Thursday, August 14, 2008

Jackson Heights, Queens

Riding the elevated subway into Queens provides a rich, quintessential, multi-dimensional New York landscape: Outside, you have a sweeping sea of brick and concrete dominated by Manhattan towers; and inside, the train is full of people of all colors and histories and languages.
Silently—even gravely, I feel—the passengers and I watch Manhattan’s spires fade farther away, taking on a brilliant shade of steely gray-blue. The train rattles over the roofs of Long Island City and Woodside. Queens Boulevard snakes its way between towers of masonry and old factory buildings. Then we’re here: Roosevelt Avenue in Jackson Heights.
From the platform I go down to the street: Roosevelt Ave which runs directly under the elevated number seven MTA line. Above, the train bangs and screeches away. Here on the street is an explosion of weekend afternoon commerce. Fruit and music seem to be the most popular commodities. At the stands people laugh and talk, say hello and goodbye.
A woman approaches me, speaking Spanish (this happens often). “I don’t speak Spanish,” I say, frankly. She hands me a flyer. “It’s Spanish classes,” she says.
Around the corner, somewhere by La Casa de Pollo the smell of vomit and day-old garbage cuts the air. There’s an explanation for this: New York City, and everything we love about it.

I walk north on 81 Street: Four- and eight-story, red-brick apartment buildings with manicured gardens in front line the blocks. At 35 Avenue there’s a street sale on the pavement around the “Community Church founded 1919”. Jewelry, hats, second-hand clothing, shoes, china, records, prayer beads, books, cast-off computer parts.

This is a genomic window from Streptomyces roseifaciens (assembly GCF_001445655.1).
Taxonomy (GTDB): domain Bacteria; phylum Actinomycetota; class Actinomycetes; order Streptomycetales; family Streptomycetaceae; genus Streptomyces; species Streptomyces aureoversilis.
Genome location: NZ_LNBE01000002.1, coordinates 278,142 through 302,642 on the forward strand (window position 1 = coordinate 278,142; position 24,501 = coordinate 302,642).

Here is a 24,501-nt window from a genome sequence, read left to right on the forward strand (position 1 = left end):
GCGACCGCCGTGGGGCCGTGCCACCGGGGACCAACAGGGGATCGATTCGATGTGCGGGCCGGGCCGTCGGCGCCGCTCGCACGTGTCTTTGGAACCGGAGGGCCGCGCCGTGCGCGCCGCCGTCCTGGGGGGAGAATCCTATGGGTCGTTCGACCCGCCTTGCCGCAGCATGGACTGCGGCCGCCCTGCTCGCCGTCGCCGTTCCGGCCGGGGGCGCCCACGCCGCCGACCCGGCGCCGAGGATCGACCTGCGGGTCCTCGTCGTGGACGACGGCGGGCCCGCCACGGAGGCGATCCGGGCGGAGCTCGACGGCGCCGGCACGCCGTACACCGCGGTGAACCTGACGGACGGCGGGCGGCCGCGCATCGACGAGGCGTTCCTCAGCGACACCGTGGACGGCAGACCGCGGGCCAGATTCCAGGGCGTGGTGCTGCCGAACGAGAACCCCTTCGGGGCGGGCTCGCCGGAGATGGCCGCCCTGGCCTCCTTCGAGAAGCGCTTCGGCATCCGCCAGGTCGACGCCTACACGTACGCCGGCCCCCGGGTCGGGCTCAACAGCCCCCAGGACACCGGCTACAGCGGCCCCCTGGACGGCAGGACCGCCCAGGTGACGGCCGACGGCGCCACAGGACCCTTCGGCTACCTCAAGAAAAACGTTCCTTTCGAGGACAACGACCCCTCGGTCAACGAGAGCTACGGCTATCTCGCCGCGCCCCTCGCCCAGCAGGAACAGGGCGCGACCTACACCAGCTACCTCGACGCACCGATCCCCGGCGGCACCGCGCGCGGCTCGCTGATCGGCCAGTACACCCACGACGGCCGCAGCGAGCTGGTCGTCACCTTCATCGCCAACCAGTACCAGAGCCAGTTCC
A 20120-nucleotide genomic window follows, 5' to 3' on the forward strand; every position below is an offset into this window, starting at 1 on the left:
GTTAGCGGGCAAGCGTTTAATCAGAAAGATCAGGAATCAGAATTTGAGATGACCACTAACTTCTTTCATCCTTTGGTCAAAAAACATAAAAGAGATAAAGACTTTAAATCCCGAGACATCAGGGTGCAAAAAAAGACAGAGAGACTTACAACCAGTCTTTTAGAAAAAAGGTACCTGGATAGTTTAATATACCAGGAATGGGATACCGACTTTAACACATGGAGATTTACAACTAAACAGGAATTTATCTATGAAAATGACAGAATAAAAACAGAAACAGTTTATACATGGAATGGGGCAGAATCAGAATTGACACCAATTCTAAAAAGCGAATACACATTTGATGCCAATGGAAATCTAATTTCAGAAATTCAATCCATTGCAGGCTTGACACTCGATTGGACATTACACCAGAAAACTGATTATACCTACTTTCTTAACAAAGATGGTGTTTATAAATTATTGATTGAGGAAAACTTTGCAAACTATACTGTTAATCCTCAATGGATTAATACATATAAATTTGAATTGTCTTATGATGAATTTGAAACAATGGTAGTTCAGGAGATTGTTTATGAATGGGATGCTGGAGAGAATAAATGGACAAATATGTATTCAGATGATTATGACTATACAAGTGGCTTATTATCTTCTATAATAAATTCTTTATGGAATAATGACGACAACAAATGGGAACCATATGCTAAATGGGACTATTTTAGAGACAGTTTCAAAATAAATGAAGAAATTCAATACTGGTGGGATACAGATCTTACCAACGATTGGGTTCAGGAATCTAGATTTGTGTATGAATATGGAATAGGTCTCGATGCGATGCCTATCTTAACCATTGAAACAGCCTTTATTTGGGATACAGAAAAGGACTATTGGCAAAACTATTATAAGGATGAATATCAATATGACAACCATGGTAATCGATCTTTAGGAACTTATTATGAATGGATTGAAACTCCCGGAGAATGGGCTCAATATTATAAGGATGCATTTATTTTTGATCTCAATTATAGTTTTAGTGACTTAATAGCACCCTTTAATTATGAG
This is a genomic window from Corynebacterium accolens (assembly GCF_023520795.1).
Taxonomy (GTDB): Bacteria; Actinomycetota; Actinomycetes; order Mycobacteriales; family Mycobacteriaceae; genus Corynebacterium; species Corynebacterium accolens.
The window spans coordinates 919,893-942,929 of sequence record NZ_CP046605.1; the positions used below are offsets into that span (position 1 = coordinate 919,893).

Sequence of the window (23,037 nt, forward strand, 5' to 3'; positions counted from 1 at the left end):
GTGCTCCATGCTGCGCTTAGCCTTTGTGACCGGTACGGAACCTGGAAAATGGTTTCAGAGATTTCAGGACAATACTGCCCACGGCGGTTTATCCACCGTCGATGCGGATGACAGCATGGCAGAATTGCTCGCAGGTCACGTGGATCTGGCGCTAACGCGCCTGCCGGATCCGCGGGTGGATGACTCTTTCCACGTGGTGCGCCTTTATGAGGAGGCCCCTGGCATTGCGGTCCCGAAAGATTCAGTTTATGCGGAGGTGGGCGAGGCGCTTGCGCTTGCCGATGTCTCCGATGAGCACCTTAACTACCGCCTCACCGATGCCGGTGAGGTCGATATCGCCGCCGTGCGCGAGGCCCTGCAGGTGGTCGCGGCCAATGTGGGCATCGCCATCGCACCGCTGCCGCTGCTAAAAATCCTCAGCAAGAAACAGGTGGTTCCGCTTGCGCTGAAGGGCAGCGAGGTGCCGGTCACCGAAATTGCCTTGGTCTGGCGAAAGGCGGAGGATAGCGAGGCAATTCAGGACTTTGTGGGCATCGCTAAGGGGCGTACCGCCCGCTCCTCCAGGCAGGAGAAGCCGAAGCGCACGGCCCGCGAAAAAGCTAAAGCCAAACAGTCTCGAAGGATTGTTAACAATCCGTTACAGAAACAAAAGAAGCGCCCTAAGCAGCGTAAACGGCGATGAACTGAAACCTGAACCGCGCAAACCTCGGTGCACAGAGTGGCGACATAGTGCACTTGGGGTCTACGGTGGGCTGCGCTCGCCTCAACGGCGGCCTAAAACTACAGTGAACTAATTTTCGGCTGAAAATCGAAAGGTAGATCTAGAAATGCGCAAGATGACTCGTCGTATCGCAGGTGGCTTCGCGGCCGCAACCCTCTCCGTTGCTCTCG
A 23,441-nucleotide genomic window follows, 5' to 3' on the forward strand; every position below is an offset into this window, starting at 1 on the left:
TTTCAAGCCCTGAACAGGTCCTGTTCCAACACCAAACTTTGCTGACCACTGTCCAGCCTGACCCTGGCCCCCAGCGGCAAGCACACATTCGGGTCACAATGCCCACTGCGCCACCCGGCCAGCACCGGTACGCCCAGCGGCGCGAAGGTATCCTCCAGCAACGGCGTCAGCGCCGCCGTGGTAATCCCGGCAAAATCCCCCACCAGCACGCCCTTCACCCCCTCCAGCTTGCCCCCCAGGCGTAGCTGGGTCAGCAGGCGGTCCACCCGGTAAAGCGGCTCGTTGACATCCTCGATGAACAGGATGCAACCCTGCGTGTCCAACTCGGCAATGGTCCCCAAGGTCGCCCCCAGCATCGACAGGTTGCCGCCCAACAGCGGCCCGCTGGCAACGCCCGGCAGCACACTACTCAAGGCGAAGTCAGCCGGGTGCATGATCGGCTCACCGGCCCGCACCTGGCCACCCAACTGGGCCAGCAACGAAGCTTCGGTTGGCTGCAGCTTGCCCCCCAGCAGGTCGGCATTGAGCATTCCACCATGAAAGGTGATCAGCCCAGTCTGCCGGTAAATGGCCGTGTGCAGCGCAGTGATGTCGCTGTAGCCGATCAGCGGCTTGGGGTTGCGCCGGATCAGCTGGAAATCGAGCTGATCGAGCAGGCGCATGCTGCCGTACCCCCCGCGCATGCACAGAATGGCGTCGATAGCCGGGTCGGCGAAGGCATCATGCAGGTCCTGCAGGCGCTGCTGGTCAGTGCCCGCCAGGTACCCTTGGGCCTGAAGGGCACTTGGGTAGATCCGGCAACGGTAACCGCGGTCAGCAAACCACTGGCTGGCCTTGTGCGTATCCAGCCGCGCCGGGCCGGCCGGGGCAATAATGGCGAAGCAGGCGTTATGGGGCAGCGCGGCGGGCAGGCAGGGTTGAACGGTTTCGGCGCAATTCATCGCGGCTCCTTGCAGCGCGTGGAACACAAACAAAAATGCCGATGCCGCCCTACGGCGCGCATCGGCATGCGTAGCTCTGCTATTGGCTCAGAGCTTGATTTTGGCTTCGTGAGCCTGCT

I wander the blocks, not really knowing where I’m going. Queens with all its numbered “avenues” and “streets” and “roads” and “drives”.
After a period of roaming down pristine blocks of red-brick co-ops, I’m at 75 Street and 37 Avenue. The store signs I see tell me where I am: “Amit Fabric & Saree Palace”, “JMD Palace”, “Afghan Kebab House”, “India Sari Palace”. I flip through the pages of The Sayings of Mohammed at a stand that sells Islamic texts—and this isn’t the only stand. On some blocks three stands of Muslim books sit side-by-side. The book sellers relax in seats by the curb and speak amiably with their competitors to the left or right.
I find a theater with a worn, cracked sign that says “EAGLE”. Bolliwood posters litter the front window and wall. My favorite poster has a particularly exuberant, bearded man in the foreground. A banner above him reads, “Singh is Kinng” (that’s right, two n’s). It’s no doubt a theater that features Bolliwood films. “Call 205-2800” is posted on the side of the building.
For a few minutes I have the arrogant notion that I’ve got the place figured out, then a man stops me and asks if I’m sending money home to my family. He’s carrying a red bag. On a table nearby are many similar red bags filled with something bulky. I tell him no, I’m not sending money home. Did he think I was Indian, working in the States and sending money home to my family?

Then I take a right, and I’m in Indian buffet paradise. One Indian buffet after the other. One advertises all-you-can-eat lunch for $7.95. Most of them are about $11.

It’s evident that most of the Indian, Middle-Asian cultural center is between 37 Avenue and Roosevelt Avenue, because when I cross Roosevelt, I’m back in the rhythm of the Spanish language.
But a serious culinary part of me has an enduring need for Indian tastes. I head into an Indian buffet on Roosevelt. For the ride out of Jackson Heights, I order a cold Lassi--a sweet, milky, yogurt drink from the land of saris and “Singh is Kinng”.

1 comment:

Mir said...

7.95?! 15 minutes in that place and i would bust the seams of my sari.